To determine if there is a discharge valve leak,
connect the gauge manifold and start the unit. Run it
until the low-side (LO) pressure gauge indicates
normal pressure for the unit. Stop the unit. With an ear
near the compressor housing, listen for a hissing
sound. Also, watch the gauges. When leaking caused
by an obstruction is present, the low-side pressure
rises, and the high side decreases until the pressures are
equalized. A quick equalization of pressures indicates
a bad leak that should be repaired immediately or the
The oil level in the compressor crankcase should
be checked by the procedure in the following
manufacturer's manual. This procedure normally
includes the following steps:
Attach the gauge manifold to the suction and
discharge service valves.
Pump the system down.
Close the suction and discharge valves, isolating
Remove the oil filter plug and measure the oil
level as per the manufacturers manual.
When the compressor knocks, you may have to
disassemble the compressor to determine whether the
cause is a loose connecting rod, piston pin, or
crankshaft. Sometimes a loose piston can be detected
without the complete disassembly. In cases requiring
disassembly, you should take the following steps:
First, remove the cylinder head and valve plate to
expose the top of the piston. Start the motor and press
down with your finger on top of the piston. Any
looseness can be felt at each stroke. The loose part
should be replaced.
Check the oil level because oil levels that are too
high often cause knocks. Always make sure that a low
oil level is actually the result of a lack of oil, rather than
a low charge.
Stuck or Tight Compressor
A stuck or tight compressor often occurs as a result
of poor reassembly after a breakdown repair. In such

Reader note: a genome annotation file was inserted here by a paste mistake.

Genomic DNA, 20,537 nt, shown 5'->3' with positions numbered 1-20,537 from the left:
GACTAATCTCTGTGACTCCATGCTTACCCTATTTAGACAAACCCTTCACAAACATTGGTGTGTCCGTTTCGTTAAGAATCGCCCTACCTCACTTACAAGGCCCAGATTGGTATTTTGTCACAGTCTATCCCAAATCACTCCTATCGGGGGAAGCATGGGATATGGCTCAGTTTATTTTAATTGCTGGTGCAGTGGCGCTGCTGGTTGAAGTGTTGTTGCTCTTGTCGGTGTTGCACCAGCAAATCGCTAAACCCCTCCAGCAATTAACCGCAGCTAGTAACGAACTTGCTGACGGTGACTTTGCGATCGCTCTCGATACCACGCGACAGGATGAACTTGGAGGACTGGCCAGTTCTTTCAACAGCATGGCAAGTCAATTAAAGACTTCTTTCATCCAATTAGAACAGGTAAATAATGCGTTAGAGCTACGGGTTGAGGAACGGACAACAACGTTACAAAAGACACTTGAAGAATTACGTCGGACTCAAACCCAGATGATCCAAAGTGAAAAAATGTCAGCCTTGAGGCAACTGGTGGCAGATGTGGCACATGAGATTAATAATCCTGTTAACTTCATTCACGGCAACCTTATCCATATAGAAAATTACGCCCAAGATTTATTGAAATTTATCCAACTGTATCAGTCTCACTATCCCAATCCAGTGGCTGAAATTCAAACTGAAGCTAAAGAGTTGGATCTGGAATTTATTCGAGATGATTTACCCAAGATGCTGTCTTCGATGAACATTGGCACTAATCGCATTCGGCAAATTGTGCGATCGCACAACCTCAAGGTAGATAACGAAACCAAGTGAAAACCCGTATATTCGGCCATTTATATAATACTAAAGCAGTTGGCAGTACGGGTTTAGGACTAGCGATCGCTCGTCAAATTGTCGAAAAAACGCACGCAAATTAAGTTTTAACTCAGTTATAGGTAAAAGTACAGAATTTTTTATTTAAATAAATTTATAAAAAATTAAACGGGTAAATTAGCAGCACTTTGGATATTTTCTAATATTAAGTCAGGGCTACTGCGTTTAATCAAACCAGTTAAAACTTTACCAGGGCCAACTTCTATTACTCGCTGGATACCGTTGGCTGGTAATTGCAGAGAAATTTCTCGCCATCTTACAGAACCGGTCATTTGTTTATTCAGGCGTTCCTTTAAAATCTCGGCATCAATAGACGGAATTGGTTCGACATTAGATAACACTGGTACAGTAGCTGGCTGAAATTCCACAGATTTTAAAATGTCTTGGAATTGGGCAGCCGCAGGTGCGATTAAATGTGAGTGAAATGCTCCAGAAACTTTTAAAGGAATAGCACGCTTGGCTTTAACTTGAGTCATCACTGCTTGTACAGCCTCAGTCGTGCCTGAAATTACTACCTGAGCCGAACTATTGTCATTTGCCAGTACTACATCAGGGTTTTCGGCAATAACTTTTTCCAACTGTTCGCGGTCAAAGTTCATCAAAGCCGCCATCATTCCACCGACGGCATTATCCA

cases, determine where the binding occurs and
reassemble the unit with correct tolerances; avoid
uneven tightening of screws or seal covers.
INSPECTION OF COMPRESSORS
An inspection should be performed on a
refrigeration unit from time to time for knocks,
thumps, rattles, and so on, while the unit is in
operation. When any of the external parts have
excessive grease, dirt, or lint, they should be cleaned.
Before cleaning, you should always ensure the power
A careful check of the entire system with
instruments or tools is essential to determine if there
has been any loss of refrigerant. NO LEAK IS TOO
SMALL TO BE FIXED. Each leak must be stopped
Some specific conditions to look for during the
inspection of a refrigeration system are as follows:
Inadequate lubrication of bearings and other
Rusty or corroded parts discovered during the
inspection should be cleaned and painted.
Hissing sounds at the expansion valve, low
readings on the discharge pressure gauge, and bubbles
in the receiver sight glass, all indicate a weak
Loose connections and worn or pitted switch
contacts result in inoperative equipment or reduced
reliability. Thermostats with burned contacts may
produce abnormal temperatures in the cooled
Fans difficult to rotate by hand, with bent blades,
or loose or worn belts are a source of trouble easy to
locate and correct during inspection.
Air filters clogged with dirt should be cleaned or
replaced during the inspection.
Hermetically sealed units should be inspected for
signs of leaks and high temperatures and for too much
noise or vibration.
Q43. On compressors, refrigerant leaks most often
occur at what location?
Q44. Hissing sounds at the expansion valves, low
discharge pressure, and bubbles in the receiver
sight glass during inspections indicate what